When we look back and think about some of the Magic Kingdom’s earliest show-stopping attractions, it is hard to not immediately focus in on 20,000 Leagues Under the Sea Submarine Voyage. This Fantasyland staple ran from mid-October 1971 until its closure in 1994. No trip to Walt Disney World was complete until you had boarded one of Captain Nemo’s famed Nautilus submarines and taken a journey that he narrated, voiced by the impressive Peter Renoudet, and escaped from impressive sea monsters. Living to tell the tale was one of the souvenirs every child took home with them.
Even after it had stop taking guests on fantastic voyages through liquid space, there was still something to be gleamed from visiting the area. The rocky shores with tropical vegetation were still there. So too were the metal fixtures and shelter of the queue. And while there wasn’t a single Nautilus to be seen prowling the waters of Fantasyland’s Vulcania, the waterfall covered caves still beckoned for a photograph to be taken of them. Of course, this corner of the Magic Kingdom had to see a ton of work in order to ensure it was worth of being called Nemo’s home port.
Due to the fact that the Magic Kingdom had to be elevated in order to accommodate the utilidors, while not disturbing the close to the surface water table, the Submarine Voyage was able to begin building without much in the way of excavation. True, there was bush hogging that was needed to clear out vegetation, but overall the site was in good condition from the start. The lagoon would be lined with concrete, and the major show scenes, those that occurred beyond the waterfall’s veil in the darkened depths of the oceans, would take place in a large warehouse-like show building. Here we can see what the construction of the attraction, and this corner of Fantasyland for that matter, looked like early in its life.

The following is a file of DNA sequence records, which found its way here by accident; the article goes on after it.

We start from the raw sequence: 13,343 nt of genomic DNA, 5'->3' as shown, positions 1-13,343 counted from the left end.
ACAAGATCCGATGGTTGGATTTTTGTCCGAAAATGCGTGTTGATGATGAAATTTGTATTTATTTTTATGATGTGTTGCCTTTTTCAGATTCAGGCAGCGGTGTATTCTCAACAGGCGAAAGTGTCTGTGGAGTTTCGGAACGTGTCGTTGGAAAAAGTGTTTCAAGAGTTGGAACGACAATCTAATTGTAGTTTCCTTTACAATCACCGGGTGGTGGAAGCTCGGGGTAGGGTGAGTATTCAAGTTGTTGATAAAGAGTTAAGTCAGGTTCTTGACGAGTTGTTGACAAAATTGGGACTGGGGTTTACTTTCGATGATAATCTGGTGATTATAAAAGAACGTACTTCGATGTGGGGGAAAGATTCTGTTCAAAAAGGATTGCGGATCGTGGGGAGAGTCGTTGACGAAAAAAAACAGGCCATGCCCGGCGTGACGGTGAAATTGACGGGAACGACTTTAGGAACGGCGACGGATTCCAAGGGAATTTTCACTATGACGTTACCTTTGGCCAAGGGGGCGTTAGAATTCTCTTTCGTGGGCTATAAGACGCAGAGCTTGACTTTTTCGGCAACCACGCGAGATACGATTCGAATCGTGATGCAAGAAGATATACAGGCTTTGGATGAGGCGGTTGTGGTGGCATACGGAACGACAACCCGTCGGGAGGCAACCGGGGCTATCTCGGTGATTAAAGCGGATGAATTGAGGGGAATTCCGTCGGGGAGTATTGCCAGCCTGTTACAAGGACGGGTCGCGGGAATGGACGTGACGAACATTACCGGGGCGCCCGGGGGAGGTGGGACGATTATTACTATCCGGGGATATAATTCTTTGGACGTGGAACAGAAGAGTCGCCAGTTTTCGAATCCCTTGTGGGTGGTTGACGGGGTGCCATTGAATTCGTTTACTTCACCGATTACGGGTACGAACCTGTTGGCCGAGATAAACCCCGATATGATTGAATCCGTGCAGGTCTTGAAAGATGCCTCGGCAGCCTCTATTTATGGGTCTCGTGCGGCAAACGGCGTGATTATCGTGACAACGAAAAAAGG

You can see the track, lagoon walls, and the yet to be covered by rockwork show building. The four vehicles perched on the edge of the unfilled lagoon are sitting on the spot that the queue will eventually occupy. While the reef and show scenes haven’t begun being constructed yet, you can see some of the foundational and utility work taking place in the center of the lagoon. If you look closely at the bottom left corner, you can even see one of the turrets of Cinderella Castle taking shape above the building that will be home to Mr. Toad’s Wild Ride.
20,000 Leagues Under the Sea is still one of my favorite Disney feature films, and the attraction still holds a special place in my heart. There are times when it is great to be able to live within the story of a film or attraction, and not have a desire to peak behind the curtain, or waterfall, and spoil the illusion. My love for 20,000 Leagues Under the Sea has, for whatever reason, never been held to that standard as I have sought to learn as much about it as is possible. This aerial view is simply a cool piece to gaze at and think about what the attraction would look like in just a few short years, to even try to figure out how this footprint fits into today’s New Fantasyland, and remember the times when Captain Nemo welcomed you aboard.